(Photo: iStockphoto.)
(Photo: iStockphoto.)

Opinion | Fear of freedom

Their resistance revives a debate over whether the concept of working from home should be promoted

In the private sector, a work-from-home culture is gaining popularity, thanks to the torturous daily commutes it saves employees and the productivity gains it offers employers. The public sector, though, seems stuck in an old paradigm. At NTPC Ltd, a power producer, 18 senior employees have reportedly been asked to work from home to “optimize manpower". But the employees are feeling uneasy. Their worry? It could distance them from the main work environment and result in their redundancy.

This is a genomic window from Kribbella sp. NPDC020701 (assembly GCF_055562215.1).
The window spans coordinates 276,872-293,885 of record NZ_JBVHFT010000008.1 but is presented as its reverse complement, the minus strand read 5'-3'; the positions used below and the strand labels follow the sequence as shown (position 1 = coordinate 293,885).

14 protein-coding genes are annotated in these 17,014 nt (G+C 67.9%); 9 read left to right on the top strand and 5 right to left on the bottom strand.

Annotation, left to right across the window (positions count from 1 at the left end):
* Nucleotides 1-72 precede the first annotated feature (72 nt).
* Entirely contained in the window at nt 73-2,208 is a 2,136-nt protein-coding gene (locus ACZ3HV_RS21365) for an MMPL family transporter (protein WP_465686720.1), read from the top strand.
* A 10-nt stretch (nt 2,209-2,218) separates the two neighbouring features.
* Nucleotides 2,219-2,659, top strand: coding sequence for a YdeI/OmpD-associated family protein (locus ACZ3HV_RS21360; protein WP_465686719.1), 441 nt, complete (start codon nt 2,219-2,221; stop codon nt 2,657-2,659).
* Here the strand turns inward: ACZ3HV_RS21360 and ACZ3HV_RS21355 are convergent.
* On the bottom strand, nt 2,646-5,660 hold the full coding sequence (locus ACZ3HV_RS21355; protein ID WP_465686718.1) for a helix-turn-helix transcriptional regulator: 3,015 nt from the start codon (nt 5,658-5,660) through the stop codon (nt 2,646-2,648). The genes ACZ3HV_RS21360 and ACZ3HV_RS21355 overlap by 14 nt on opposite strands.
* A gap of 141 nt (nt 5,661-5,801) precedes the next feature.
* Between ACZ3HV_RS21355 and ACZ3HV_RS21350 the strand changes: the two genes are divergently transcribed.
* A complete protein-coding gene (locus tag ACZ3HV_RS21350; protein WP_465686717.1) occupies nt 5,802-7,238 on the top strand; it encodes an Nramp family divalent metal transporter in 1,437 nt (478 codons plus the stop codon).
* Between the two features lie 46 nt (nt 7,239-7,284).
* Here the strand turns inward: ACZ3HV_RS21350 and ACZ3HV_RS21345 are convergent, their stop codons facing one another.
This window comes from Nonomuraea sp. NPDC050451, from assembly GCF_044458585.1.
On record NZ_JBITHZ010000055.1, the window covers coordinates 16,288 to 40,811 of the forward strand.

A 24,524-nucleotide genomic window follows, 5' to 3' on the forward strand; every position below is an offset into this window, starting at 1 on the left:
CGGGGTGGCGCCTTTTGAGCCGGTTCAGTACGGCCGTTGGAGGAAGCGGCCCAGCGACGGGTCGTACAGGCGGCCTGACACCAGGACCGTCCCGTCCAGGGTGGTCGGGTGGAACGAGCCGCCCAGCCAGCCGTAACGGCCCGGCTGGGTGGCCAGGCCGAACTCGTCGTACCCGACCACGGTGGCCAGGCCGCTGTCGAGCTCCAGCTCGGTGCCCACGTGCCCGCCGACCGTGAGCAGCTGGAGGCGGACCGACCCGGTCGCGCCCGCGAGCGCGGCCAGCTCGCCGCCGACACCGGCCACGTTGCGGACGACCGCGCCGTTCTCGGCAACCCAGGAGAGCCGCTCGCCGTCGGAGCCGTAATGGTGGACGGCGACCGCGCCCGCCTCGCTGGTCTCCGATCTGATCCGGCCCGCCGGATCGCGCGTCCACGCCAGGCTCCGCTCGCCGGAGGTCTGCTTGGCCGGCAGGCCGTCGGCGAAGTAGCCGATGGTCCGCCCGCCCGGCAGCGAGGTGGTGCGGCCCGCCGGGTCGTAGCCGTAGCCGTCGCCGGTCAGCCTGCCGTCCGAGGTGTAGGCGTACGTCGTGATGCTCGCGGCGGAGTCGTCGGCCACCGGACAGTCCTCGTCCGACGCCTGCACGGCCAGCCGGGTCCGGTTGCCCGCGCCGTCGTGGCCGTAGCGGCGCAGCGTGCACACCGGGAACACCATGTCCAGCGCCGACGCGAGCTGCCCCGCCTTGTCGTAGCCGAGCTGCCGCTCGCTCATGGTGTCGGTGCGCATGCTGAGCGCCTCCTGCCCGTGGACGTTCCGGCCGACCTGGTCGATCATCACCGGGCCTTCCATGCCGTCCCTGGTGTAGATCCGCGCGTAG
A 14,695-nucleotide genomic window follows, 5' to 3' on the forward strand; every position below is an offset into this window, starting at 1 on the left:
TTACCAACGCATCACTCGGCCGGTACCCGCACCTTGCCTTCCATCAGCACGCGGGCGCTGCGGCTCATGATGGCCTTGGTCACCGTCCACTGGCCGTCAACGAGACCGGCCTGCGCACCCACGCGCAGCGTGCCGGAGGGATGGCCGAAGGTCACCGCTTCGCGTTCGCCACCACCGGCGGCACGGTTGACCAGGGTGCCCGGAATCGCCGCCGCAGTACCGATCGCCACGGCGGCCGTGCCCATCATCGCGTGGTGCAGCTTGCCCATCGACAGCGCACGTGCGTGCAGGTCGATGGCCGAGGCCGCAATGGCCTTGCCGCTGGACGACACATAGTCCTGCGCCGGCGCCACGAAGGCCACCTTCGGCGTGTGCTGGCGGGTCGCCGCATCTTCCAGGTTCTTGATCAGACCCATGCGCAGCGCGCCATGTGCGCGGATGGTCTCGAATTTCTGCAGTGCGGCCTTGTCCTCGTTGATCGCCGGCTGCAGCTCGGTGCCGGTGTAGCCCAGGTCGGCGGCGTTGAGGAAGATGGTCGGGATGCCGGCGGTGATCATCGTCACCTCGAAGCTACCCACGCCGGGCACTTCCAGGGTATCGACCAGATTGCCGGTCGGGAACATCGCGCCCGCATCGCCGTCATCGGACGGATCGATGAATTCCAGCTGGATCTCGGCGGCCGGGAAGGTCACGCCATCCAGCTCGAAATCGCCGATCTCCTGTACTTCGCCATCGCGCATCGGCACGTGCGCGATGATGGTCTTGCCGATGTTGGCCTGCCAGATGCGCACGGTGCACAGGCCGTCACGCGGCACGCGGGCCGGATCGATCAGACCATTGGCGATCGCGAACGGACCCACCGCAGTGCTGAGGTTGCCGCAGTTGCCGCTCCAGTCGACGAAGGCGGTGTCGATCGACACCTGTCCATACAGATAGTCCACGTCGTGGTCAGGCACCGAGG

Their resistance revives a debate over whether the concept of working from home should be promoted. In cities, people often spend hours to reach their workplaces. This time could be better used. Also, real estate is expensive; having workers operate from home could save money. Technology has made communication with each other, or with clients, just as easy as face-to-face meetings. So, why endure the pain of travel? True, one could feel cut off, or suffer distractions at home, but the positives outweigh the negatives. Being seen at work may influence perceptions of one’s diligence, but job performance is not a function of hours spent in office.

Close